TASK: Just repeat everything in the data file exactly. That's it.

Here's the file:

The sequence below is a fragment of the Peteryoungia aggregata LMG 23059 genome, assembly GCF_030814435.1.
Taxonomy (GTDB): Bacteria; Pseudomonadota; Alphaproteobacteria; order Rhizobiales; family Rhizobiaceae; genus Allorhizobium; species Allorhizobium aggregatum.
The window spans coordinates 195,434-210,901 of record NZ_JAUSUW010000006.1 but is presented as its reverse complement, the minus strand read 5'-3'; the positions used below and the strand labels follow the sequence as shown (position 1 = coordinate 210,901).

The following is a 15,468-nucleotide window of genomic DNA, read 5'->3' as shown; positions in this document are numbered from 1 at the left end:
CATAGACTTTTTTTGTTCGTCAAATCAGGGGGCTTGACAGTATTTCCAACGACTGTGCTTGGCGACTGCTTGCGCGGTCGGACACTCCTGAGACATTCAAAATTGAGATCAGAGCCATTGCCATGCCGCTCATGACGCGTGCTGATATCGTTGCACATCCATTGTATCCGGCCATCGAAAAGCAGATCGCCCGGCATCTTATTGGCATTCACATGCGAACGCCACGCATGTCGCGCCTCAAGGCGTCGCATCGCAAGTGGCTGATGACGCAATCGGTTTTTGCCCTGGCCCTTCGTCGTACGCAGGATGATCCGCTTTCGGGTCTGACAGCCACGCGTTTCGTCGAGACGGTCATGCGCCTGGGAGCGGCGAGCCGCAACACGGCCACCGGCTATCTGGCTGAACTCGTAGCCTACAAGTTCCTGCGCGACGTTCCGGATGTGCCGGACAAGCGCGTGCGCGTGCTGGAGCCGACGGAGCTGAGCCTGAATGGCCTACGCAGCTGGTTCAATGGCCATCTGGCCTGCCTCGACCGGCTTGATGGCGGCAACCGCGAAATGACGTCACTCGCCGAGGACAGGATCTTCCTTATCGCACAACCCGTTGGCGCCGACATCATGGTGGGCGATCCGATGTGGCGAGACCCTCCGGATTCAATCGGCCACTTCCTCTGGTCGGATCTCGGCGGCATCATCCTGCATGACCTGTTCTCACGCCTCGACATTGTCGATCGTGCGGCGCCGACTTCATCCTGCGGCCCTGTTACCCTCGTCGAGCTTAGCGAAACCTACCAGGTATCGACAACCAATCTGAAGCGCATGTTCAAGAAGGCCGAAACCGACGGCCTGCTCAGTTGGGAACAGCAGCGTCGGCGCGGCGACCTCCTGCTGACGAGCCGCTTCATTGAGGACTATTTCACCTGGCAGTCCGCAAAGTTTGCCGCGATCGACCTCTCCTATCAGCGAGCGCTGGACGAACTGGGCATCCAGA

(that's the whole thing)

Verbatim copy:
The sequence below is a fragment of the Peteryoungia aggregata LMG 23059 genome, assembly GCF_030814435.1.
Taxonomy (GTDB): Bacteria; Pseudomonadota; Alphaproteobacteria; order Rhizobiales; family Rhizobiaceae; genus Allorhizobium; species Allorhizobium aggregatum.
The window spans coordinates 195,434-210,901 of record NZ_JAUSUW010000006.1 but is presented as its reverse complement, the minus strand read 5'-3'; the positions used below and the strand labels follow the sequence as shown (position 1 = coordinate 210,901).

The following is a 15,468-nucleotide window of genomic DNA, read 5'->3' as shown; positions in this document are numbered from 1 at the left end:
CATAGACTTTTTTTGTTCGTCAAATCAGGGGGCTTGACAGTATTTCCAACGACTGTGCTTGGCGACTGCTTGCGCGGTCGGACACTCCTGAGACATTCAAAATTGAGATCAGAGCCATTGCCATGCCGCTCATGACGCGTGCTGATATCGTTGCACATCCATTGTATCCGGCCATCGAAAAGCAGATCGCCCGGCATCTTATTGGCATTCACATGCGAACGCCACGCATGTCGCGCCTCAAGGCGTCGCATCGCAAGTGGCTGATGACGCAATCGGTTTTTGCCCTGGCCCTTCGTCGTACGCAGGATGATCCGCTTTCGGGTCTGACAGCCACGCGTTTCGTCGAGACGGTCATGCGCCTGGGAGCGGCGAGCCGCAACACGGCCACCGGCTATCTGGCTGAACTCGTAGCCTACAAGTTCCTGCGCGACGTTCCGGATGTGCCGGACAAGCGCGTGCGCGTGCTGGAGCCGACGGAGCTGAGCCTGAATGGCCTACGCAGCTGGTTCAATGGCCATCTGGCCTGCCTCGACCGGCTTGATGGCGGCAACCGCGAAATGACGTCACTCGCCGAGGACAGGATCTTCCTTATCGCACAACCCGTTGGCGCCGACATCATGGTGGGCGATCCGATGTGGCGAGACCCTCCGGATTCAATCGGCCACTTCCTCTGGTCGGATCTCGGCGGCATCATCCTGCATGACCTGTTCTCACGCCTCGACATTGTCGATCGTGCGGCGCCGACTTCATCCTGCGGCCCTGTTACCCTCGTCGAGCTTAGCGAAACCTACCAGGTATCGACAACCAATCTGAAGCGCATGTTCAAGAAGGCCGAAACCGACGGCCTGCTCAGTTGGGAACAGCAGCGTCGGCGCGGCGACCTCCTGCTGACGAGCCGCTTCATTGAGGACTATTTCACCTGGCAGTCCGCAAAGTTTGCCGCGATCGACCTCTCCTATCAGCGAGCGCTGGACGAACTGGGCATCCAGA